There’s a bit in the video for Bareto new single “La Voz del Sinchi” that brings to mind Michael Jackson’s “Black or White.” You remember the part where the audience is treated to a relentlessly beaming palette of feelgood multiculturalism, as the rotund gentleman of oriental appearance becomes the young black woman who morphs into the redhead who sprouts dreadlocks and a beard and so on, all to a soundtrack of “It’s black, it’s white, it’s blah, blah, blah, yeah, yeah, yeah”? The Bareto video takes this concept but replaces the human element with big cats, providing an anatomical lesson in the facial structure of lions, leopards, pumas, and the like. Meanwhile, dragonfish and anacondas interweave with one another, while trees dance gracefully in the background and tribesmen peer through the undergrowth. Oh yeah, and it’s in space. It could only be chicha.
I’ve always thought of chicha as the soundtrack to Tarantino films if Quentin’s stomping ground had been Lima rather than LA. The highly distinctive Peruvian style which merges Afro-cumbia rhythms with Californian surf guitar and no small dose of ayahuasca-tainted hallucinogens has made a storming return in recent times. Taken from a still-untitled album to be released in early 2015, “La Voz del Sinchi” is inspired by a character from the Mario Vargas Llosa novel “Captain Pantoja and the Special Service,” and reconfirms Bareto’s prominence in the modern chicha movement.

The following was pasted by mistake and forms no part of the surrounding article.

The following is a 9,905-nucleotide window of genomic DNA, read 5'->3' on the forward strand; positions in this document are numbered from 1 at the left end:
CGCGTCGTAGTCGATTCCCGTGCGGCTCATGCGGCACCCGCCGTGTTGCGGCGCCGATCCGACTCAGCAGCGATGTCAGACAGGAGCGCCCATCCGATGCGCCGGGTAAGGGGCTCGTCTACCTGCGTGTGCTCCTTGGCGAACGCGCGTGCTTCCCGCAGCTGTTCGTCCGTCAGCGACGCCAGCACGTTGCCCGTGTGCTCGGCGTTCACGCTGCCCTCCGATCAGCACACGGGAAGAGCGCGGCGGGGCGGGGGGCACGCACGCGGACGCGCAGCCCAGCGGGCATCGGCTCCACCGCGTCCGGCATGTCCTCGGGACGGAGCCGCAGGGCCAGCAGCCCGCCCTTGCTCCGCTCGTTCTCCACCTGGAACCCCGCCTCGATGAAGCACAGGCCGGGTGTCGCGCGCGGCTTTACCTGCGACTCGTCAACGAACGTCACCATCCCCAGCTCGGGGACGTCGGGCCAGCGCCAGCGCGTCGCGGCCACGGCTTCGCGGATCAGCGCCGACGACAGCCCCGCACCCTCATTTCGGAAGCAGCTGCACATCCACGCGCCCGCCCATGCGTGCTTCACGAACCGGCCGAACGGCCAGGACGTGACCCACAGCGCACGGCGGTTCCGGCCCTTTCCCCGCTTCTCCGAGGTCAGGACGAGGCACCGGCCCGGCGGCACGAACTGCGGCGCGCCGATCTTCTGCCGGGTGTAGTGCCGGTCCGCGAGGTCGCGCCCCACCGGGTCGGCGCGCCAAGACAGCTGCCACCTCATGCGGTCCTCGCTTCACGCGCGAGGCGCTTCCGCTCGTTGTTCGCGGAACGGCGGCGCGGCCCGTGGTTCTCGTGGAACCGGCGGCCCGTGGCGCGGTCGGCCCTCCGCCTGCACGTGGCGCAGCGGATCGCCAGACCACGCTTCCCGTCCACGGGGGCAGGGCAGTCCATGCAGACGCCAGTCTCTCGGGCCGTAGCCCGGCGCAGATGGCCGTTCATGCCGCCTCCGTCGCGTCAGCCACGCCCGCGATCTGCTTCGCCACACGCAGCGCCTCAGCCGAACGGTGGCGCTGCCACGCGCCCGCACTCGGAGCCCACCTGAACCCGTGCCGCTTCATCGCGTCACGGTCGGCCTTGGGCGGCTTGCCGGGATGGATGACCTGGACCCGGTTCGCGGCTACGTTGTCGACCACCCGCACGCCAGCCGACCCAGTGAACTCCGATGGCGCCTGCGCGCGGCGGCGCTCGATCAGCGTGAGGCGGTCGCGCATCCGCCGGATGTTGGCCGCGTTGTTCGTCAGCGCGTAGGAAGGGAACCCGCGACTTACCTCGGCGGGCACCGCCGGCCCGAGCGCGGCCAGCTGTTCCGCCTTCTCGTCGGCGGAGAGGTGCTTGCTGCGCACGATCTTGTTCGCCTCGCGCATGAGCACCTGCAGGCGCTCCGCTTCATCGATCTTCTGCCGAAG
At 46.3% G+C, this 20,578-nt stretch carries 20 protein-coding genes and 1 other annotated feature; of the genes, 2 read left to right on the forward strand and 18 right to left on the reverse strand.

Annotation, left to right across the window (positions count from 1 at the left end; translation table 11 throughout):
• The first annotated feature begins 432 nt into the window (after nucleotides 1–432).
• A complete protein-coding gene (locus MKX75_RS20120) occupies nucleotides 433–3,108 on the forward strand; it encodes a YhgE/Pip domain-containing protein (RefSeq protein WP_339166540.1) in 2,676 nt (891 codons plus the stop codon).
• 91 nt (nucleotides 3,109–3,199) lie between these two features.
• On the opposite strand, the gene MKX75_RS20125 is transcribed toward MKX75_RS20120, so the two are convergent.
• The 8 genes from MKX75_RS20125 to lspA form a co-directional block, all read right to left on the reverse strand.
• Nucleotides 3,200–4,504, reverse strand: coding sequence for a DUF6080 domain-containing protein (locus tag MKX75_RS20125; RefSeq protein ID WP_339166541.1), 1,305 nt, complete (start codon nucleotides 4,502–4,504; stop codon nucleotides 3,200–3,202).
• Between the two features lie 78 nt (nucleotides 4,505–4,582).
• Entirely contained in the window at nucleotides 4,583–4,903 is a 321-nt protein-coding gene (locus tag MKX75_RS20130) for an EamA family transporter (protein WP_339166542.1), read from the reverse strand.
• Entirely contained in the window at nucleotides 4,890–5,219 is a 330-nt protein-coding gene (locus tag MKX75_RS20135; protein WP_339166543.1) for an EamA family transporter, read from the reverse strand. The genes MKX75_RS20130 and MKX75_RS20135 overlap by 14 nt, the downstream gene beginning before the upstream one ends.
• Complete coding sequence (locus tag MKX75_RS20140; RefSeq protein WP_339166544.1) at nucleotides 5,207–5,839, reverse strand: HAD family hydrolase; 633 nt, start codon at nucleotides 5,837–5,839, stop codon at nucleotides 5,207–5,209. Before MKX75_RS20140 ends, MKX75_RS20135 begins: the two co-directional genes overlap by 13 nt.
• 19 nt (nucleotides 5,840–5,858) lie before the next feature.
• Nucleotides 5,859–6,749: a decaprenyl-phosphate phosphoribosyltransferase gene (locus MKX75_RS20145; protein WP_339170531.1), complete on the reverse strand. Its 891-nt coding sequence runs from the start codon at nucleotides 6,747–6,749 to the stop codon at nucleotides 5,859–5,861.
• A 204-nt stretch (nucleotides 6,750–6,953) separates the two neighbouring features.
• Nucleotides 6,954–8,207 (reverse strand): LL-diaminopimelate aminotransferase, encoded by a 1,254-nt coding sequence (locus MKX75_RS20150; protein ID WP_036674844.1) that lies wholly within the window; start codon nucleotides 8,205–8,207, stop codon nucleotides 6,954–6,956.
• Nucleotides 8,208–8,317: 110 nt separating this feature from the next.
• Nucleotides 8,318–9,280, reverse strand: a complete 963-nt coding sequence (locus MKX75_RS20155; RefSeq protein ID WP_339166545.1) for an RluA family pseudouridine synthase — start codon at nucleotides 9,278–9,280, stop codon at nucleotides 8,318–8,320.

Having formed in Lima in 2003, the upcoming album will be Bareto’s third, and again draws inspiration from ’60s and ’70s chicha luminaries such as Juaneco y Su Combo and Teo Laura Amao. The band will no doubt be hoping to repeat the success of 2012’s Ves Lo Que Quieres Ver, which was nominated for a Latin Grammy and gained them a wave of new admirers.
While you wait patiently for the new album to drop, “La Voz de Sinchi” is available as a free download via the group’s website. This is one to get lost in.